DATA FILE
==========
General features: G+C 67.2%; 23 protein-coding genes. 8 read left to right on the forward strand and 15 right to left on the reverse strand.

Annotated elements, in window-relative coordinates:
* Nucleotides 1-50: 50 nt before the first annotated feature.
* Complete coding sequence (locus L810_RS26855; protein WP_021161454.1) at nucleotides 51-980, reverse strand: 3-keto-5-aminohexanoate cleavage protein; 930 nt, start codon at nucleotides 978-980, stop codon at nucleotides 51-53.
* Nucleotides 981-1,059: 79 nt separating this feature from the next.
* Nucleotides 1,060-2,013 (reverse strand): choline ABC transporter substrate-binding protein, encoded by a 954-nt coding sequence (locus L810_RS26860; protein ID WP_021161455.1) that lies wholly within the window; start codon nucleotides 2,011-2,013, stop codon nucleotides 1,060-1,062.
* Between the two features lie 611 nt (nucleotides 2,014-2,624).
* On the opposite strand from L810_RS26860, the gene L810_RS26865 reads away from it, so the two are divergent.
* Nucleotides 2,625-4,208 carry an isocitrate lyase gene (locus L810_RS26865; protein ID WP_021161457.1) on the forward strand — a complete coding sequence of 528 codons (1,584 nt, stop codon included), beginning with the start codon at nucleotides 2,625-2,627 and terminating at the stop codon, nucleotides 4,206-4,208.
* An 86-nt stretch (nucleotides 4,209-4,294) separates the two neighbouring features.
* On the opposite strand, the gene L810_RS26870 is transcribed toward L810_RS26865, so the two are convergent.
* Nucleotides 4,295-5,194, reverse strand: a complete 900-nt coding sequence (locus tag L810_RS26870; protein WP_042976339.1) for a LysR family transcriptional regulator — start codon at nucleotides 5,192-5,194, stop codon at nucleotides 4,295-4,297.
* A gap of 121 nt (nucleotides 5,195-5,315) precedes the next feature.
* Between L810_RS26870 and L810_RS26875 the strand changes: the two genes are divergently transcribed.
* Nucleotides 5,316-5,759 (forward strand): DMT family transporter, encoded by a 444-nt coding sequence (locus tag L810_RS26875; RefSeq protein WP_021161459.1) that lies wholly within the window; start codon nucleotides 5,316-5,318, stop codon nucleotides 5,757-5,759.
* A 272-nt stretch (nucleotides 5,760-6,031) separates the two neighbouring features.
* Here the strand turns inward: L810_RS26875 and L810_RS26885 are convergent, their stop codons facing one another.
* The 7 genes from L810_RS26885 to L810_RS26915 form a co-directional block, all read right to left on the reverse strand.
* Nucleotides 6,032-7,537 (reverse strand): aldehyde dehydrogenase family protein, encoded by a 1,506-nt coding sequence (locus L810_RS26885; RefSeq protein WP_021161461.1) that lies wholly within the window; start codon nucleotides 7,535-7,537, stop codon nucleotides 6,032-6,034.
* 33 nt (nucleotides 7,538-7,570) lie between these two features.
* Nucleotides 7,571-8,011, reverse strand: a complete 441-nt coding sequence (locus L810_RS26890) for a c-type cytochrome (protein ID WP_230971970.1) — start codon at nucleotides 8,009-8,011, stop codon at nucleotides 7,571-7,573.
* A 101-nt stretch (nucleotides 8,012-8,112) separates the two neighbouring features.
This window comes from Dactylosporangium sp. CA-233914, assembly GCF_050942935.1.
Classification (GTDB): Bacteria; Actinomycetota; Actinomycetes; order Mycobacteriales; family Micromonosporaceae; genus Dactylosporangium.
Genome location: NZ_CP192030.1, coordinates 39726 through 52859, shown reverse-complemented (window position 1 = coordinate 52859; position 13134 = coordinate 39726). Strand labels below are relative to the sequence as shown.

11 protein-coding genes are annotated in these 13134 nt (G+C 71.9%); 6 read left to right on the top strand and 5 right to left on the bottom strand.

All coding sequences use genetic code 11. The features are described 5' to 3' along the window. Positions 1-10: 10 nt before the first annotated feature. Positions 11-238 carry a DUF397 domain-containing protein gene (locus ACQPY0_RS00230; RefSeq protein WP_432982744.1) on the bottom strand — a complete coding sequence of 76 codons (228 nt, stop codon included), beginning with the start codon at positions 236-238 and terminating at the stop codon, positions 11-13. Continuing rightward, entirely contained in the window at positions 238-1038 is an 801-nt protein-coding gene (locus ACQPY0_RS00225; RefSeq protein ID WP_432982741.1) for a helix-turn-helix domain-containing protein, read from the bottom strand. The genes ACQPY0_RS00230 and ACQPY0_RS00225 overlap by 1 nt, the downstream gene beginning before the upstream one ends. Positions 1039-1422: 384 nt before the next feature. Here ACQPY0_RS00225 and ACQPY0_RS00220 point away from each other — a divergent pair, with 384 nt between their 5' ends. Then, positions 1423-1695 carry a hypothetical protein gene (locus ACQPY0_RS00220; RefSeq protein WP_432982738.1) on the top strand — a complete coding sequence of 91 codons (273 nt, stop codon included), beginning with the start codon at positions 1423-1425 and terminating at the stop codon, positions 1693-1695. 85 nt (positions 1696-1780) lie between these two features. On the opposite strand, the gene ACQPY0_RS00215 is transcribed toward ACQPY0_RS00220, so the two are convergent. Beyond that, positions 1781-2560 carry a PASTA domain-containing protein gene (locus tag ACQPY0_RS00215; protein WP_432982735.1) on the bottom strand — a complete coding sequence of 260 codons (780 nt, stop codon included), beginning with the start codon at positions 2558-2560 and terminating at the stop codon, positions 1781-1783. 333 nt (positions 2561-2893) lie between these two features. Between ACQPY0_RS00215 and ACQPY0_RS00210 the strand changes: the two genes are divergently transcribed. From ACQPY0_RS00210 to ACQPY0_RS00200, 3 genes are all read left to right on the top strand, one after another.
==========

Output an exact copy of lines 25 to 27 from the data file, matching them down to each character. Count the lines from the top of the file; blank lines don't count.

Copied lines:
Genome location: NZ_CP192030.1, coordinates 39726 through 52859, shown reverse-complemented (window position 1 = coordinate 52859; position 13134 = coordinate 39726). Strand labels below are relative to the sequence as shown.

11 protein-coding genes are annotated in these 13134 nt (G+C 71.9%); 6 read left to right on the top strand and 5 right to left on the bottom strand.

All coding sequences use genetic code 11. The features are described 5' to 3' along the window. Positions 1-10: 10 nt before the first annotated feature. Positions 11-238 carry a DUF397 domain-containing protein gene (locus ACQPY0_RS00230; RefSeq protein WP_432982744.1) on the bottom strand — a complete coding sequence of 76 codons (228 nt, stop codon included), beginning with the start codon at positions 236-238 and terminating at the stop codon, positions 11-13. Continuing rightward, entirely contained in the window at positions 238-1038 is an 801-nt protein-coding gene (locus ACQPY0_RS00225; RefSeq protein ID WP_432982741.1) for a helix-turn-helix domain-containing protein, read from the bottom strand. The genes ACQPY0_RS00230 and ACQPY0_RS00225 overlap by 1 nt, the downstream gene beginning before the upstream one ends. Positions 1039-1422: 384 nt before the next feature. Here ACQPY0_RS00225 and ACQPY0_RS00220 point away from each other — a divergent pair, with 384 nt between their 5' ends. Then, positions 1423-1695 carry a hypothetical protein gene (locus ACQPY0_RS00220; RefSeq protein WP_432982738.1) on the top strand — a complete coding sequence of 91 codons (273 nt, stop codon included), beginning with the start codon at positions 1423-1425 and terminating at the stop codon, positions 1693-1695. 85 nt (positions 1696-1780) lie between these two features. On the opposite strand, the gene ACQPY0_RS00215 is transcribed toward ACQPY0_RS00220, so the two are convergent. Beyond that, positions 1781-2560 carry a PASTA domain-containing protein gene (locus tag ACQPY0_RS00215; protein WP_432982735.1) on the bottom strand — a complete coding sequence of 260 codons (780 nt, stop codon included), beginning with the start codon at positions 2558-2560 and terminating at the stop codon, positions 1781-1783. 333 nt (positions 2561-2893) lie between these two features. Between ACQPY0_RS00215 and ACQPY0_RS00210 the strand changes: the two genes are divergently transcribed. From ACQPY0_RS00210 to ACQPY0_RS00200, 3 genes are all read left to right on the top strand, one after another.